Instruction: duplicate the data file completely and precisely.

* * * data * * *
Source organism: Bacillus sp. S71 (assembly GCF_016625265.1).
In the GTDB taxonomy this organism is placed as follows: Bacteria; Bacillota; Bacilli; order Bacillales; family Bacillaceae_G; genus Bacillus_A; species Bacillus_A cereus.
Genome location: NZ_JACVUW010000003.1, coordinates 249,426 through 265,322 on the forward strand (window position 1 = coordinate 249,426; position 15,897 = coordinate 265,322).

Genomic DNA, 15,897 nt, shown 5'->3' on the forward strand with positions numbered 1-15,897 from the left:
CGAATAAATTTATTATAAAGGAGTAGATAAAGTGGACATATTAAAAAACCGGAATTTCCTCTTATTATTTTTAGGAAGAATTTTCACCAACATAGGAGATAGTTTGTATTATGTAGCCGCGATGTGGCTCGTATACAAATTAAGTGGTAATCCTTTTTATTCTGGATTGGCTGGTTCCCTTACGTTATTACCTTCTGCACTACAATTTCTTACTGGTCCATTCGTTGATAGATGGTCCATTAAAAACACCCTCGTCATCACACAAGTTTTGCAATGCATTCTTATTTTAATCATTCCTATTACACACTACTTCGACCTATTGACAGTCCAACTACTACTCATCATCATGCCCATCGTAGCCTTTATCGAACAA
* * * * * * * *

Source organism: Bacillus sp. S71 (assembly GCF_016625265.1).
In the GTDB taxonomy this organism is placed as follows: Bacteria; Bacillota; Bacilli; order Bacillales; family Bacillaceae_G; genus Bacillus_A; species Bacillus_A cereus.
Genome location: NZ_JACVUW010000003.1, coordinates 249,426 through 265,322 on the forward strand (window position 1 = coordinate 249,426; position 15,897 = coordinate 265,322).

Genomic DNA, 15,897 nt, shown 5'->3' on the forward strand with positions numbered 1-15,897 from the left:
CGAATAAATTTATTATAAAGGAGTAGATAAAGTGGACATATTAAAAAACCGGAATTTCCTCTTATTATTTTTAGGAAGAATTTTCACCAACATAGGAGATAGTTTGTATTATGTAGCCGCGATGTGGCTCGTATACAAATTAAGTGGTAATCCTTTTTATTCTGGATTGGCTGGTTCCCTTACGTTATTACCTTCTGCACTACAATTTCTTACTGGTCCATTCGTTGATAGATGGTCCATTAAAAACACCCTCGTCATCACACAAGTTTTGCAATGCATTCTTATTTTAATCATTCCTATTACACACTACTTCGACCTATTGACAGTCCAACTACTACTCATCATCATGCCCATCGTAGCCTTTATCGAACAA